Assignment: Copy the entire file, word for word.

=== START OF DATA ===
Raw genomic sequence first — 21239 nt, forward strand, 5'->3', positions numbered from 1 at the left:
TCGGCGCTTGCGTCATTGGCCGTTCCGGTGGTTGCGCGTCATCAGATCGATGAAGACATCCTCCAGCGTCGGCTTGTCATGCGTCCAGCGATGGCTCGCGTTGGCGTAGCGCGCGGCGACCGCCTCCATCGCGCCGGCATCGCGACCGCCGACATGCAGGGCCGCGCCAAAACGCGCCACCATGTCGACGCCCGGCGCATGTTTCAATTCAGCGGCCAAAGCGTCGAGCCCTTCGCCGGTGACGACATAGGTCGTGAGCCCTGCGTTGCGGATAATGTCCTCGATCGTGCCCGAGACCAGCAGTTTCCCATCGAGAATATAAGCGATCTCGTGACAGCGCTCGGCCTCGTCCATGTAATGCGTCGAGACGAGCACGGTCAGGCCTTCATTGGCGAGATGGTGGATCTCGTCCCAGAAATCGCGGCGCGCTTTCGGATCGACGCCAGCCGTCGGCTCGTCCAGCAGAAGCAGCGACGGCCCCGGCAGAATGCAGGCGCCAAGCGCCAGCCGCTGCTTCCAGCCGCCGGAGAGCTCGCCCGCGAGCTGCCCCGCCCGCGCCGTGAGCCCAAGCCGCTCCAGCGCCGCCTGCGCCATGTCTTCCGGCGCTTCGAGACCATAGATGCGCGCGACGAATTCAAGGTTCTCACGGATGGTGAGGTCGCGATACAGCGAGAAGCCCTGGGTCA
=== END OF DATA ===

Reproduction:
Raw genomic sequence first — 21239 nt, forward strand, 5'->3', positions numbered from 1 at the left:
TCGGCGCTTGCGTCATTGGCCGTTCCGGTGGTTGCGCGTCATCAGATCGATGAAGACATCCTCCAGCGTCGGCTTGTCATGCGTCCAGCGATGGCTCGCGTTGGCGTAGCGCGCGGCGACCGCCTCCATCGCGCCGGCATCGCGACCGCCGACATGCAGGGCCGCGCCAAAACGCGCCACCATGTCGACGCCCGGCGCATGTTTCAATTCAGCGGCCAAAGCGTCGAGCCCTTCGCCGGTGACGACATAGGTCGTGAGCCCTGCGTTGCGGATAATGTCCTCGATCGTGCCCGAGACCAGCAGTTTCCCATCGAGAATATAAGCGATCTCGTGACAGCGCTCGGCCTCGTCCATGTAATGCGTCGAGACGAGCACGGTCAGGCCTTCATTGGCGAGATGGTGGATCTCGTCCCAGAAATCGCGGCGCGCTTTCGGATCGACGCCAGCCGTCGGCTCGTCCAGCAGAAGCAGCGACGGCCCCGGCAGAATGCAGGCGCCAAGCGCCAGCCGCTGCTTCCAGCCGCCGGAGAGCTCGCCCGCGAGCTGCCCCGCCCGCGCCGTGAGCCCAAGCCGCTCCAGCGCCGCCTGCGCCATGTCTTCCGGCGCTTCGAGACCATAGATGCGCGCGACGAATTCAAGGTTCTCACGGATGGTGAGGTCGCGATACAGCGAGAAGCCCTGGGTCA